Global Opportunities Beyond the Radar

A Lack of Courage: Why NZ Is Moving in the Wrong Direction


Years ago, while at university, I had the world’s most boring summer job. At least until I got handed a fascinating survey.

I was interning with one of the Big Four accounting firms. Well, their New Plymouth office.

As an intern, you get handed first-run work. Dealing with bags of receipts and entering them into a system.

There is a stale, bored silence in accounting offices. The freezing works of the white-collar world. And unless you make it to a more client-facing senior post — or become a partner — your raison d’être is to process numbers.

The survey changed all that. At the time, one of the universities was conducting an annual survey of business results across the country.

That got assigned to me. So I had to go through every business on file and pull numbers from their financial statements. Revenue, cost, and profit numbers.

It soon gave me a clear view of which were the most profitable businesses in town. This would later pave the way to some of my investment strategies in the share market. Strategies we profile and follow in our Lifetime Wealth Investor newsletter.

Of course, I was sworn to strict confidentiality. But what I can tell you is this: if you want to buy into, own, or start a successful business, these factors will guarantee you the best profits:


A light bulb moment


So, the most profitable businesses served by this accounting firm?

Specialist medical professionals represent a good example. They have a moat, since it takes years of training to become one. The margins on their services are very high. Often beyond a clinic and some equipment, the capital investment required is not huge. And customers depend on their services to maintain their health.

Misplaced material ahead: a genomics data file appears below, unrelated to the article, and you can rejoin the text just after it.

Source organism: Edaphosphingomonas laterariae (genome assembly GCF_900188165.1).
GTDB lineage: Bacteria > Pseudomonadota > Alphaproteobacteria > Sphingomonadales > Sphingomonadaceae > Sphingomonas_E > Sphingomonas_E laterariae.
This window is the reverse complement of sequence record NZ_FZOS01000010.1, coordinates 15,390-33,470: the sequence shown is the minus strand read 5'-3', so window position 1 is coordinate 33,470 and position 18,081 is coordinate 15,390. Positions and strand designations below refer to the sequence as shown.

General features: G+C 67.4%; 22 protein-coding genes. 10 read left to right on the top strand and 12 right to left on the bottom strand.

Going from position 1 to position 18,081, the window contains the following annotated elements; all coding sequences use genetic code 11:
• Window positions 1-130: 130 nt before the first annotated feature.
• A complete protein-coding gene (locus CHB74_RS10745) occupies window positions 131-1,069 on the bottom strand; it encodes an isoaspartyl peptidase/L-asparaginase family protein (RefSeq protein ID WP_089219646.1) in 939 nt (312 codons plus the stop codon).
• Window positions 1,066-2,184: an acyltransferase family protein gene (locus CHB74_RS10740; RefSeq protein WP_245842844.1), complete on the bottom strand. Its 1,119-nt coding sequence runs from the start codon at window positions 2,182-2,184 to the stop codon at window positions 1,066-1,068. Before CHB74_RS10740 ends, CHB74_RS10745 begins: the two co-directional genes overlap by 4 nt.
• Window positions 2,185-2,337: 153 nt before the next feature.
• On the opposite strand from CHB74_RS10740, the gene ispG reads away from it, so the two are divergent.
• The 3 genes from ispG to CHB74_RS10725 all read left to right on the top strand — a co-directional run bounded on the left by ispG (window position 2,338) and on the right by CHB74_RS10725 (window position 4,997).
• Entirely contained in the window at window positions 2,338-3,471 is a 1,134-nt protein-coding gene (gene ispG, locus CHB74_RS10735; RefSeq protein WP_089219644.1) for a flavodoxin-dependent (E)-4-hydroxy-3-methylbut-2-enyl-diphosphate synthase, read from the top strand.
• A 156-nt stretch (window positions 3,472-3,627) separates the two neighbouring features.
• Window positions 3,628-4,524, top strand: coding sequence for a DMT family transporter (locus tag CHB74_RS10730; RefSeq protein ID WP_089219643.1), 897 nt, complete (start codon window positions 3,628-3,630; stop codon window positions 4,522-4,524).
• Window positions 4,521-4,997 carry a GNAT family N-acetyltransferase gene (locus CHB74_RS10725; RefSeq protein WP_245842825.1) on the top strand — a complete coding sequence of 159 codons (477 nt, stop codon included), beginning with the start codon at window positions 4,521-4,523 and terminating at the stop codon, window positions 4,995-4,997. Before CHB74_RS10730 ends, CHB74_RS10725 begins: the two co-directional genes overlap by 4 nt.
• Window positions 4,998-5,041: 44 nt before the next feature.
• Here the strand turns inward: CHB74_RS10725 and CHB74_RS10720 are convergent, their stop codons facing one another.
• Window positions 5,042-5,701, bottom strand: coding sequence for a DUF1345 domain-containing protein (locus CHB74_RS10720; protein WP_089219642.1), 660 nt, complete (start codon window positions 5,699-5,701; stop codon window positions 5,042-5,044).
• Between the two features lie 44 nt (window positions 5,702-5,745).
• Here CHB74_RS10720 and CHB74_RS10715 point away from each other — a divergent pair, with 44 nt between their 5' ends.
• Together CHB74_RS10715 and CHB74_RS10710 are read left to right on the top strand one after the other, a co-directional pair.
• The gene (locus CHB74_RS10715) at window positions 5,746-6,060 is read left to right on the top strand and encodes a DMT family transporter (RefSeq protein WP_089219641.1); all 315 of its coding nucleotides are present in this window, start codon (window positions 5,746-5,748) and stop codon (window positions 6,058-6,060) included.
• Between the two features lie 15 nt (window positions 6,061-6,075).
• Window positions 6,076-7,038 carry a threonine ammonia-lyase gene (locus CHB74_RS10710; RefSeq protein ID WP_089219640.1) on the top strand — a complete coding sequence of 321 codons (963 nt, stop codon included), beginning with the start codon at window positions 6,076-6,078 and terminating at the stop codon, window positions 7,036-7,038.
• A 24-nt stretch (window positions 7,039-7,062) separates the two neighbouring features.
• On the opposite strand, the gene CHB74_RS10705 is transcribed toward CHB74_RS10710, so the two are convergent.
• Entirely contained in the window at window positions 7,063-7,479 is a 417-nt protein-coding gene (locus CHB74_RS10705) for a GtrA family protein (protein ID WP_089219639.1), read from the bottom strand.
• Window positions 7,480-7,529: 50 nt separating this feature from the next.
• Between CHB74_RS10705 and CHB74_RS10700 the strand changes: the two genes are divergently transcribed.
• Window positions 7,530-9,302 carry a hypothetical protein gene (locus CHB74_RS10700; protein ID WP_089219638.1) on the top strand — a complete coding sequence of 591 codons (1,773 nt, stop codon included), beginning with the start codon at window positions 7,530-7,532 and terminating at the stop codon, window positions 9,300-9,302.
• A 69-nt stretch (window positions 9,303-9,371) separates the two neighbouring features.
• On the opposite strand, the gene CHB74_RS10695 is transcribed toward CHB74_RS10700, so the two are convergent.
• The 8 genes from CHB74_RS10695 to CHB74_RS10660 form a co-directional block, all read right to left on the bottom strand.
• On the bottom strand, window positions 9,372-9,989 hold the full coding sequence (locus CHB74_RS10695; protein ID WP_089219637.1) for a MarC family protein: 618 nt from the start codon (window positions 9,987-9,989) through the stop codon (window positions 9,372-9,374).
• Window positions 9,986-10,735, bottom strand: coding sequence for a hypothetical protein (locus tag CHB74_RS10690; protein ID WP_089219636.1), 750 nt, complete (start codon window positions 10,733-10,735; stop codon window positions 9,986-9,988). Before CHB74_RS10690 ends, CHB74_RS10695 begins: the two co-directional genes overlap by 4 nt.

But there’s another factor I noticed too.

The government often provides a key incentive to their business. Many medical professionals receive government payments to subsidise lower income patients. Or via work in public hospitals.

Much of the work done by lawyers and accountants comes about due to government regulations.

Real estate agents and property developers were also doing well due to government population policy. High rates of net migration has led to higher property prices.



Tax policy


So, with this latent power of the State, you’d think savvy leaders would aim for outcomes with wider benefit. Policies that could drive growth across a wider array of business activity.

Here’s what we know is needed:

Well, the Labour Party came out recently with just one change to the tax system. Should they be re-elected. A 39% rate for earnings above $180,000.

A little above what most members of Parliament earn. How convenient.

It will likely raise little. At this level, many will divert excess earnings into trusts (a 33% rate) or companies (28%). Top-performing employees may look to negotiate other rewards. Share options and capital allocations rather than higher salaries. And in a COVID-sapped environment, many on the upper pay scales are facing reductions anyway.


Driving growth and wealth


This is what we would like to see instead:

There is much you can do. We need business growth. More children and young people. More affordable homes for people to own and less investment going into rental speculation.

The courage to incentivise what is needed.

Businesses have to survive in the real economy. Beyond the game board of politics. That is clear from observing businesses — as I have done over 30 years.

That growth garden needs the right fertiliser.

And right now, there seems to be too much acid.



Simon Angelo

Editor, Wealth Morning

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